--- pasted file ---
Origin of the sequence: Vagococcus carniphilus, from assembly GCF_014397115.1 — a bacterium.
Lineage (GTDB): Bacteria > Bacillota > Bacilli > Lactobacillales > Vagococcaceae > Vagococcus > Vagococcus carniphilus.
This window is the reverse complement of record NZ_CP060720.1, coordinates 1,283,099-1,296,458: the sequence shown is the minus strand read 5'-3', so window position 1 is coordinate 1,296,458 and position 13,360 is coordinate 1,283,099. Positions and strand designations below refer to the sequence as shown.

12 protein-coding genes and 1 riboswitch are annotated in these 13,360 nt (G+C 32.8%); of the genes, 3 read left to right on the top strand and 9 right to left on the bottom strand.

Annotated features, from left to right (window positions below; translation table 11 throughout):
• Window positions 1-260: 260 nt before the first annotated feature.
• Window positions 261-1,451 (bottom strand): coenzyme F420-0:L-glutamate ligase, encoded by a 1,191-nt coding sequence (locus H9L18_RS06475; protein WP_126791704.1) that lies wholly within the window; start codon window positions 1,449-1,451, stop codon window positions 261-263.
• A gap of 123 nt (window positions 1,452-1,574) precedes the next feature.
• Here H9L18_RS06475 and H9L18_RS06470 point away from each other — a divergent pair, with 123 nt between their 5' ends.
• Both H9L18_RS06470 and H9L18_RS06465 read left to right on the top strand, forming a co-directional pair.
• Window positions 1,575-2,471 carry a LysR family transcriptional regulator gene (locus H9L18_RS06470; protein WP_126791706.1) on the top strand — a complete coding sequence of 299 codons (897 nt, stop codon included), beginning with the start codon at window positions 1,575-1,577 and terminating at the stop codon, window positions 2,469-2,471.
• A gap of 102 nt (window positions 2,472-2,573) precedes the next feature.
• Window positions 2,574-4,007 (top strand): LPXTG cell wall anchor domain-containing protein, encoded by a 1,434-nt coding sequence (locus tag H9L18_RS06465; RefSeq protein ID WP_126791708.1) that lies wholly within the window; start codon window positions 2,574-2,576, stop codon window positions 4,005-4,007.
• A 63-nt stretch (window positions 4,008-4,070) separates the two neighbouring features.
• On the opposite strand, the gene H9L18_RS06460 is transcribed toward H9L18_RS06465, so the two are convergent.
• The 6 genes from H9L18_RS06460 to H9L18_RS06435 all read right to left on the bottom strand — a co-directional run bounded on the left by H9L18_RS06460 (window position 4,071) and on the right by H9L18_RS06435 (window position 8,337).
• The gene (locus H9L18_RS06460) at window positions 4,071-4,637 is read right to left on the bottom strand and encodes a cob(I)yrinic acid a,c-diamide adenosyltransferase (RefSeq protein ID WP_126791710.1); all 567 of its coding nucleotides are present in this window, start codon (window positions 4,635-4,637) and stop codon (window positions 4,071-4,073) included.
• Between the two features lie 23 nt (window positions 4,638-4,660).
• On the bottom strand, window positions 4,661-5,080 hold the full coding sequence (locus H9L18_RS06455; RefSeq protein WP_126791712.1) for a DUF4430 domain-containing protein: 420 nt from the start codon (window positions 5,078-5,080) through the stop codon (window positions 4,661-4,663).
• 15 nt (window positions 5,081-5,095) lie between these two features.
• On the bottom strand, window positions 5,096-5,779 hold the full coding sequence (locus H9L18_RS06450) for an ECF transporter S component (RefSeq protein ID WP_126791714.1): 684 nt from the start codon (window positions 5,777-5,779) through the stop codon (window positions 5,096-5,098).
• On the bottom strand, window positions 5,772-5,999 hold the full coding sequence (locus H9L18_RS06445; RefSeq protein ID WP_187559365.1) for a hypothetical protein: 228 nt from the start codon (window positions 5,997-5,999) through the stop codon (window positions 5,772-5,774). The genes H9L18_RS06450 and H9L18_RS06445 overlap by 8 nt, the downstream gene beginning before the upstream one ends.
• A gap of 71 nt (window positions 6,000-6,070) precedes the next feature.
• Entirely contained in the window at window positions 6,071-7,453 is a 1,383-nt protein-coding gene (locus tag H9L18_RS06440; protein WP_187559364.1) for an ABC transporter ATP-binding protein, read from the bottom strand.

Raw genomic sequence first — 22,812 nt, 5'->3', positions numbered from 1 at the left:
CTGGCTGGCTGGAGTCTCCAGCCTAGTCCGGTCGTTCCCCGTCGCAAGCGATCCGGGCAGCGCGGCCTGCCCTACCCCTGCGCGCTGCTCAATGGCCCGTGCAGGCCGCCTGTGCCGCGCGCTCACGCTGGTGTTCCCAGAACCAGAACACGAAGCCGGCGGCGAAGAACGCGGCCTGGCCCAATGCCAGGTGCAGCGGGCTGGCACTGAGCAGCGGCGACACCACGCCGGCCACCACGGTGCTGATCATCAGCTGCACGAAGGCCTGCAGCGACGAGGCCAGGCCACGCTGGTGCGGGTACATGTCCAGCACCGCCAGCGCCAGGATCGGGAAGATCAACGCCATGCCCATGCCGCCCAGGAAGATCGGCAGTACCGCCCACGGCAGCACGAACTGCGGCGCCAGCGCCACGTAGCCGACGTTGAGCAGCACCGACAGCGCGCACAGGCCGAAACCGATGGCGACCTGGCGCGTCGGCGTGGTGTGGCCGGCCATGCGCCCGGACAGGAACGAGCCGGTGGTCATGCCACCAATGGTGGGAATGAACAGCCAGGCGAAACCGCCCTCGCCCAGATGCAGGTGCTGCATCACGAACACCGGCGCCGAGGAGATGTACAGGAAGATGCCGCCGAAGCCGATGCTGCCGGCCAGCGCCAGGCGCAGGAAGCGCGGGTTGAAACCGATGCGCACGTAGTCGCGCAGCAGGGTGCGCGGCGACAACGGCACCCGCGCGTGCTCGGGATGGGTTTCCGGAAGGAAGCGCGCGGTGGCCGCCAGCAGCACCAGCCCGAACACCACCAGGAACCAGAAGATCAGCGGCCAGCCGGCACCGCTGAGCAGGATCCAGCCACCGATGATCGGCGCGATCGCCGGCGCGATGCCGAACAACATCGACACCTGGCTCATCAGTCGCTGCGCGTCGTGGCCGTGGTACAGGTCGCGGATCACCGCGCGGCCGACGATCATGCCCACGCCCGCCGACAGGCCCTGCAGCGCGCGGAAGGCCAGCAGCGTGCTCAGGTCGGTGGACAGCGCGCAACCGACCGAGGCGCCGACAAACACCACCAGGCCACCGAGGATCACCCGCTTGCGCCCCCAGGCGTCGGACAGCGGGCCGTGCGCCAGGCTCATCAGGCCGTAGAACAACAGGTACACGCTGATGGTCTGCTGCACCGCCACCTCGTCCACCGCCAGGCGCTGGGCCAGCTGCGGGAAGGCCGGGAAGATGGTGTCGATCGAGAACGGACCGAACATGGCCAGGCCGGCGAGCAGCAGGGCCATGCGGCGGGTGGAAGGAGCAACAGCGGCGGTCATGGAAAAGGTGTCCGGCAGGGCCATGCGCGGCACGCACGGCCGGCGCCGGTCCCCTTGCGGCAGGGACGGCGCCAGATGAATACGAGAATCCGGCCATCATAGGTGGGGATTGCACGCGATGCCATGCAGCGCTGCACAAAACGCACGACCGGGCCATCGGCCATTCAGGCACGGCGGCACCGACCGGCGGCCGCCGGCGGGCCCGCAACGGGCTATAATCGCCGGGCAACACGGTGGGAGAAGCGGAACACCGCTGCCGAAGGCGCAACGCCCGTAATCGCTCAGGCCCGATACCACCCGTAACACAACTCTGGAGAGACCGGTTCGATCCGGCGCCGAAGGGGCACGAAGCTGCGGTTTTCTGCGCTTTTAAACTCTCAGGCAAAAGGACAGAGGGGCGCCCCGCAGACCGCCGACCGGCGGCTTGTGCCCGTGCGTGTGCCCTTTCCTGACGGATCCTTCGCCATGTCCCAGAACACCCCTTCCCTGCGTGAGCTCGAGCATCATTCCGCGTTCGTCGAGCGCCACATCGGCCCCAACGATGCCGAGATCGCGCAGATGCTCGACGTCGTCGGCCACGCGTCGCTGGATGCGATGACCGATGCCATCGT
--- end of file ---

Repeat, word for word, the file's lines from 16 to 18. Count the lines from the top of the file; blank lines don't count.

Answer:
• The 6 genes from H9L18_RS06460 to H9L18_RS06435 all read right to left on the bottom strand — a co-directional run bounded on the left by H9L18_RS06460 (window position 4,071) and on the right by H9L18_RS06435 (window position 8,337).
• The gene (locus H9L18_RS06460) at window positions 4,071-4,637 is read right to left on the bottom strand and encodes a cob(I)yrinic acid a,c-diamide adenosyltransferase (RefSeq protein ID WP_126791710.1); all 567 of its coding nucleotides are present in this window, start codon (window positions 4,635-4,637) and stop codon (window positions 4,071-4,073) included.
• Between the two features lie 23 nt (window positions 4,638-4,660).